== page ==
Antimicrobial-resistant Klebsiella species isolated fromfree-range chicken samples in an informal settlement
Burtram C. Fielding1, Amanda Mnabisa2, Pieter A. Gouws3, Thureyah Morris2
1Molecular Virology Laboratory, Medical Microbiology Cluster, Department of Medical
Biosciences, Faculty of Natural Sciences, University of the Western Cape, South Africa
2Food Toxicology Laboratory, Medical Microbiology Cluster, Department of Medical
Biosciences, Faculty of Natural Sciences, University of the Western Cape, South Africa
3Food Microbiology Laboratory, Department of Biotechnology, Faculty of Natural
Sciences, University of the Western Cape, South Africa
Bellville, Western CapeSouth Africa 7535Phone: +27-21-9592331
Fax: +27-21-9593125E-mail: firstname.lastname@example.org
Introduction: Sub-therapeutic doses of antimicrobial agents are administered
routinely to poultry to aid growth and to prevent disease, with prolonged expo-sure often resulting in bacterial resistance. Crossover of antibiotic resistant bac-teria from poultry to humans poses a risk to human health. Material and methods: In this study, 17 chicken samples collected from a ven-dor operating in an informal settlement in the Cape Town Metropolitan area,South Africa were screened for antimicrobial-resistant Gram-negative bacilliusing the Kirby Bauer disk diffusion assay. Results: In total, six antibiotics were screened: ampicillin, ciprofloxacin, gen-tamicin, nalidixic acid, tetracycline and trimethoprim. Surprisingly, Klebsiellaozaenae was identified in 96 and K. rhinoscleromatis in 6 (n = 102) of the sam-ples tested. Interestingly, ~40% of the isolated Klebsiella spp. showed multipleresistance to at least three of the six antibiotics tested. Conclusions: Klebsiella ozaenae and K. rhinoscleromatis cause clinical chronicrhinitis and are almost exclusively associated with people living in areas of poorhygiene.
Key words: antibiotic-resistant, poultry, resistance, Klebsiella species.
Antimicrobial agents are frequently used in food animals for the pro-
motion of growth . The latter is achieved by the antibiotics decreasingthe susceptibility of the animals to bacterial infections and by increasingfood absorption in the intestine. Of great concern is the fact that theseantimicrobial agents are the same, or closely related, to antimicrobialsused in human medicine . Also, as a result of the widespread use ofthese antimicrobial agents, bacteria have developed ways to circumventthe effects of antibiotics through evolutionary adaptations .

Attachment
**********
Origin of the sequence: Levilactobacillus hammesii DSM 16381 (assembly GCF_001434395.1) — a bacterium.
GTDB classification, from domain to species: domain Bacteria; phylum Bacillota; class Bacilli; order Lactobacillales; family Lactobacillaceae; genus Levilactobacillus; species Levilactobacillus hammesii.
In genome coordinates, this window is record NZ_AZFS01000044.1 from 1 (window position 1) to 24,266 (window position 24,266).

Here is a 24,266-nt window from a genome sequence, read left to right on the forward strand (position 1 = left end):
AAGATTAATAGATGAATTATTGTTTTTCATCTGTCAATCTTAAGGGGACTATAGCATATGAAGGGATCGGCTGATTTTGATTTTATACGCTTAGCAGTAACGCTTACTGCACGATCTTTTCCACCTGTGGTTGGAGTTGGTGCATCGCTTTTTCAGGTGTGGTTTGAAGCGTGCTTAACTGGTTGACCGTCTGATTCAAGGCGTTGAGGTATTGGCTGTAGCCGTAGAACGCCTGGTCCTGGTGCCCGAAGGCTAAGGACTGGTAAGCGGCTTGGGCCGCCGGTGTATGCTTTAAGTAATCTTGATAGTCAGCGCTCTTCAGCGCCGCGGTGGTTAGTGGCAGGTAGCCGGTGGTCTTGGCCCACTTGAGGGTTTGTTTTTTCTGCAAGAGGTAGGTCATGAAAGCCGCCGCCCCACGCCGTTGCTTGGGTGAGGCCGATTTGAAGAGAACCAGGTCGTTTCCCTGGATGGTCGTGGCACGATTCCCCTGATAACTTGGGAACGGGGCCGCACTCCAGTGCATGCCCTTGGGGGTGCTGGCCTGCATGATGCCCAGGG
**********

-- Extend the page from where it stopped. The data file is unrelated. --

Therefore, contamination of food with antibiotic-resistant bacteria pos-
es a major threat to public health and the transfer of these antibiotic-resis-tant traits to pathogenic bacteria could potentially compromise the treat-ment of bacterial infections in the clinical setting .
Members of the genus Klebsiella, especially K. pneumonia and K. oxy-toca, are opportunistic pathogens associated with severe nosocomial infec-
Burtram C. Fielding, Amanda Mnabisa, Pieter A. Gouws, Thureyah Morris
tions such as septicaemia, pneumonia and urinary
Identification of Klebsiella spp.
tract infections. K. pneumonia has been taxonom-
After the overnight incubation, one isolate from
ically subdivided into three subspecies: K. pneu-
each of the three XLD and BGA plates was select-
monia subsp. pneumonia, K. pneumonia subsp. oza-
ed and emulsified in 5 ml of sterile saline solution. enae and K. pneumonia subsp. rhinoscleromatis .
The isolates were identified using the MicrobactTM
Klebsiella rhinoscleromatis and K. ozaenae cause
12B identification kit according to the manufactur-
two clinical forms of chronic rhinitis, namely